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House adds more punch to ‘three strikes’ law

SANTA FE – Budget-balancing plans moved through House committees on Sunday, while the full House – after emotionally charged debate – voted to broaden New Mexico’s “three strikes” law that mandates life in prison for some convicted felons.

Two House committees, on the third day of a special legislative session, made changes to a solvency package that has already passed the Senate.

The House’s version of a plan to make up for a $589 million state budget shortfall in the current and just-ended fiscal years could be voted on as early as today.

“We’ve been working diligently trying to do some of these budget issues,” said House Speaker Don Tripp, R-Socorro.

If the House passes a package different from the Senate’s, the Senate – which adjourned early Saturday morning – would have to return to the Capitol to iron out the differences.

The package the House was assembling includes roughly $175 million in spending cuts for the current budget year, which began in July.

The House budget committee signed off on the plan Sunday, although it delayed a final decision on a proposal to cut the University of New Mexico 8 percent, more steeply than other colleges and universities.

“These cuts to higher education are going to be really difficult,” said Rep. Bill McCamley, D-Mesilla Park. New Mexico State University, which faces a 6 percent cut under the House plan, already “has cut to the bone,” he told fellow members of the House Ways and Means Committee.

The House Appropriations and Finance Committee approved a bill that would generate $89 million by switching the funding for some previously authorized capital projects around the state and canceling others that have been stalled.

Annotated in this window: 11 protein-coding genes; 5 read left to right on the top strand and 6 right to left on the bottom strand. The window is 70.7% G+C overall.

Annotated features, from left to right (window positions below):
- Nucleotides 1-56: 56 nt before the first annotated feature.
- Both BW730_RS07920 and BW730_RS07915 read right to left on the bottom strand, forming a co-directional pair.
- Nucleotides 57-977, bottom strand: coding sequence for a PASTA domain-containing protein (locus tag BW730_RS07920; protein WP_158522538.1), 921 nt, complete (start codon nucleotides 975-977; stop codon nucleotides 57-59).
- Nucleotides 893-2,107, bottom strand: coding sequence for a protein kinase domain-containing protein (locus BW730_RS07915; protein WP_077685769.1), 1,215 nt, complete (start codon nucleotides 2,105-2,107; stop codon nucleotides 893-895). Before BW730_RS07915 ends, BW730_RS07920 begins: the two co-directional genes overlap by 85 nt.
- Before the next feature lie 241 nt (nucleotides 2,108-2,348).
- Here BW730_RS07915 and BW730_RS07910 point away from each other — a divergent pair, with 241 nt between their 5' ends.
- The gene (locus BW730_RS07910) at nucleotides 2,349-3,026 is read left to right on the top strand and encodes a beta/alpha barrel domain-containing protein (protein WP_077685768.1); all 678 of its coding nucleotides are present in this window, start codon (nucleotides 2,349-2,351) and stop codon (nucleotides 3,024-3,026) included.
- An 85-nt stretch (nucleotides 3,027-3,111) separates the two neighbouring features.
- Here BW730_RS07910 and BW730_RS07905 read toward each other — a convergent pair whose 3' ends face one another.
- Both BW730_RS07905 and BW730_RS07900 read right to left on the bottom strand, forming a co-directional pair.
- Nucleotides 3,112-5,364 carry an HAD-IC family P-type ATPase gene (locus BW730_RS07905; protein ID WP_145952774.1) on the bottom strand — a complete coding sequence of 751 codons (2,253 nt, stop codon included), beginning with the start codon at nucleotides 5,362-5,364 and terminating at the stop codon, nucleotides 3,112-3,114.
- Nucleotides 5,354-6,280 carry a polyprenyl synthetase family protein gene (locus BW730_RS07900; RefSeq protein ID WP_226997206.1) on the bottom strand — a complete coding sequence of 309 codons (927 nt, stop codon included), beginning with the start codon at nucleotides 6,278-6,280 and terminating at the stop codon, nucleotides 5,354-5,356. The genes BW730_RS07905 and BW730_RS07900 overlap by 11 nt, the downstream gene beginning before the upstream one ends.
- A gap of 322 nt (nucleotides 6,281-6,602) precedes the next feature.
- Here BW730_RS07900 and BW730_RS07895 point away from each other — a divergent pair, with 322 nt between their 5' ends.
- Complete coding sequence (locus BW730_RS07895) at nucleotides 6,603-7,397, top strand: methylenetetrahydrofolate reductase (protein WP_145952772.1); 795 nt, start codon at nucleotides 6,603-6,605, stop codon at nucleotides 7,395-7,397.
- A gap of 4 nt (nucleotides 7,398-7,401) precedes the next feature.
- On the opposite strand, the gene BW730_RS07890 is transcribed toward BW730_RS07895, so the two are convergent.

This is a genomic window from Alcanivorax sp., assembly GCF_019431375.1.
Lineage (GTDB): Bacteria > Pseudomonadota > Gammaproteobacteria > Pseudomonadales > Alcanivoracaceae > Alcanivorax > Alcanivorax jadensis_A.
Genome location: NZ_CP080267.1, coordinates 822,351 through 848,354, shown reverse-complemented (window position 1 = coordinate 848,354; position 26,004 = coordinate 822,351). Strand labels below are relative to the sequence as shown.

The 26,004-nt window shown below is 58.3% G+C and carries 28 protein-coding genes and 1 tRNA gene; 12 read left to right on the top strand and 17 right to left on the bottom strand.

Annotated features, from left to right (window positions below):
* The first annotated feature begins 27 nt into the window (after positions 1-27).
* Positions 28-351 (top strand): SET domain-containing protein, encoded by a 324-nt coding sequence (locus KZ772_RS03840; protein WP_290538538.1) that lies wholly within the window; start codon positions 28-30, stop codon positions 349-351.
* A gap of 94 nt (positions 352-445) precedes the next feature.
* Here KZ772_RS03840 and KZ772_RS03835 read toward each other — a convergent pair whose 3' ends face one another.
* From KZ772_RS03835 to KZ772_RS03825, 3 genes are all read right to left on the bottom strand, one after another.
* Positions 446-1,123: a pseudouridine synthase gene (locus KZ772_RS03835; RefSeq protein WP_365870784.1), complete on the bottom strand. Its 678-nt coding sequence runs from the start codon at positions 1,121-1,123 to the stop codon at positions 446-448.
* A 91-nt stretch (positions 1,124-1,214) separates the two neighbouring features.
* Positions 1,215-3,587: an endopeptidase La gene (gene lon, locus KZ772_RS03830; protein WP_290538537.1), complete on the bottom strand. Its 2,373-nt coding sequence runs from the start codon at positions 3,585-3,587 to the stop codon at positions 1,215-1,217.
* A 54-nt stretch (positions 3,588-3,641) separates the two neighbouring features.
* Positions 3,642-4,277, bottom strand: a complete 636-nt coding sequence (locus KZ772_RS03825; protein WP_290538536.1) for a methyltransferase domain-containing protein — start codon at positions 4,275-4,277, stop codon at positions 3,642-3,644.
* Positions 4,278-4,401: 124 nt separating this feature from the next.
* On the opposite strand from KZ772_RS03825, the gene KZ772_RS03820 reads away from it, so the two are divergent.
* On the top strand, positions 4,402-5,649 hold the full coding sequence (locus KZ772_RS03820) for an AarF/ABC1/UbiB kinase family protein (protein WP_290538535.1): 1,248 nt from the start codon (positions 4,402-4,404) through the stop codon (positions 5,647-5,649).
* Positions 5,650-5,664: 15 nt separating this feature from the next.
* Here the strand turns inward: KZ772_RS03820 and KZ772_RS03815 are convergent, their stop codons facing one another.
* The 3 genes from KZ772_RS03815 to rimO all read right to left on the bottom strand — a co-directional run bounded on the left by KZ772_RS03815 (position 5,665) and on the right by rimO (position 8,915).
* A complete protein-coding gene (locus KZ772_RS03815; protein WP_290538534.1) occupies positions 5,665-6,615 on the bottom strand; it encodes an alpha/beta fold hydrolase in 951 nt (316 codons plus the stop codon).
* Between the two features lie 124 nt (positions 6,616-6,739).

The vote in the House was 49-14 to expand the list of crimes that qualify an offender for a “three strikes” prosecution.

Rep. Paul Pacheco, R-Albuquerque, called the current law “a joke,” saying it is too narrow and has not yielded a single conviction since it was enacted in 2004.

“I am tired of burying my friends. I am tired of losing children,” said Pacheco, a retired police officer who sponsored House Bill 5. Violent repeat offenders, he said, “victimize all of us.”

The bill was among three crime measures – including reinstating the death penalty – that Republican Gov. Susana Martinez put on the agenda of the special legislative session, which was called because of the gaping holes in revenues in the current and just-ended fiscal years.

Democrats have objected to the inclusion of crime legislation in the special session that began Friday, calling it politically motivated because of the upcoming general election.

The Senate’s Democratic majority didn’t consider any crime bills; the Senate adjourned early Saturday after passing a package of legislation to balance the budget.

Democratic opponents of the “three strikes” expansion said it doesn’t do anything to prevent crime in the first place and creates a false sense of security.

“Us working to send people to prison is more important than us working to keep people out of prison,” complained Rep. Eliseo Alcon, D-Milan.

The legislation adds about a dozen crimes to the list that can subject an offender to “three-strikes” prosecution.

According to data from the New Mexico Sentencing Commission, had the proposed law been in place between 2000 and 2014, 59 offenders would have been sentenced to life in prison.

Similar legislation – dubbed “Lilly’s Law” for a 4-year-old girl killed in a road rage incident – passed the House on a vote of 47-15 during this year’s regular legislative session but died in the Senate.

Lilly Garcia’s mother, Veronica Rael-Garcia, was among crime victims’ family members who held a news conference Sunday to demand the Senate return to the Capitol and vote on crime bills.

She and others said family members are angry about lax laws and feel that their concerns have been dismissed.

“None of these laws will help our families, but it could help somebody else’s,” Rael-Garcia said.

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